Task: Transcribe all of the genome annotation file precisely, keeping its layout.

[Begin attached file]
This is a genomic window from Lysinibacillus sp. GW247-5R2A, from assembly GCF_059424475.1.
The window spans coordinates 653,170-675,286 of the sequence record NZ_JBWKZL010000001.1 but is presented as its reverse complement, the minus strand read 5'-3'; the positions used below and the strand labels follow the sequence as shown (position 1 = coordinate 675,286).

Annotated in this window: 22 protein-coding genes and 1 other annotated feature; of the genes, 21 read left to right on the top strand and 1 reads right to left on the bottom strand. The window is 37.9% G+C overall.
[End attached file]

This is a genomic window from Lysinibacillus sp. GW247-5R2A, from assembly GCF_059424475.1.
The window spans coordinates 653,170-675,286 of the sequence record NZ_JBWKZL010000001.1 but is presented as its reverse complement, the minus strand read 5'-3'; the positions used below and the strand labels follow the sequence as shown (position 1 = coordinate 675,286).

Annotated in this window: 22 protein-coding genes and 1 other annotated feature; of the genes, 21 read left to right on the top strand and 1 reads right to left on the bottom strand. The window is 37.9% G+C overall.